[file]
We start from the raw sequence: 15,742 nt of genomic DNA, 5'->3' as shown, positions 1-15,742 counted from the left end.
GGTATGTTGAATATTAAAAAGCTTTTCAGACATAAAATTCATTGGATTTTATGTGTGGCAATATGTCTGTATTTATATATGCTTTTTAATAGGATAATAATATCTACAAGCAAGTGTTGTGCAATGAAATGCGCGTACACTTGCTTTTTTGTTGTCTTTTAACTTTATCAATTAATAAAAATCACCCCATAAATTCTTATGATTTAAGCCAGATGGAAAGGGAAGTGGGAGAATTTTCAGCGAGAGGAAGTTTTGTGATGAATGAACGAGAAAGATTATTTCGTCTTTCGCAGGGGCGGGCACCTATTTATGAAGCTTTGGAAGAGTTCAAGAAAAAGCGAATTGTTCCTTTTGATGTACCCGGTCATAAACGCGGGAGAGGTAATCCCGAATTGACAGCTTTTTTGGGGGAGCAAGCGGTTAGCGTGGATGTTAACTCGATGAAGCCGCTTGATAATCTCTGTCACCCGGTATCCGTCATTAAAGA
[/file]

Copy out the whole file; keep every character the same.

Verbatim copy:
We start from the raw sequence: 15,742 nt of genomic DNA, 5'->3' as shown, positions 1-15,742 counted from the left end.
GGTATGTTGAATATTAAAAAGCTTTTCAGACATAAAATTCATTGGATTTTATGTGTGGCAATATGTCTGTATTTATATATGCTTTTTAATAGGATAATAATATCTACAAGCAAGTGTTGTGCAATGAAATGCGCGTACACTTGCTTTTTTGTTGTCTTTTAACTTTATCAATTAATAAAAATCACCCCATAAATTCTTATGATTTAAGCCAGATGGAAAGGGAAGTGGGAGAATTTTCAGCGAGAGGAAGTTTTGTGATGAATGAACGAGAAAGATTATTTCGTCTTTCGCAGGGGCGGGCACCTATTTATGAAGCTTTGGAAGAGTTCAAGAAAAAGCGAATTGTTCCTTTTGATGTACCCGGTCATAAACGCGGGAGAGGTAATCCCGAATTGACAGCTTTTTTGGGGGAGCAAGCGGTTAGCGTGGATGTTAACTCGATGAAGCCGCTTGATAATCTCTGTCACCCGGTATCCGTCATTAAAGA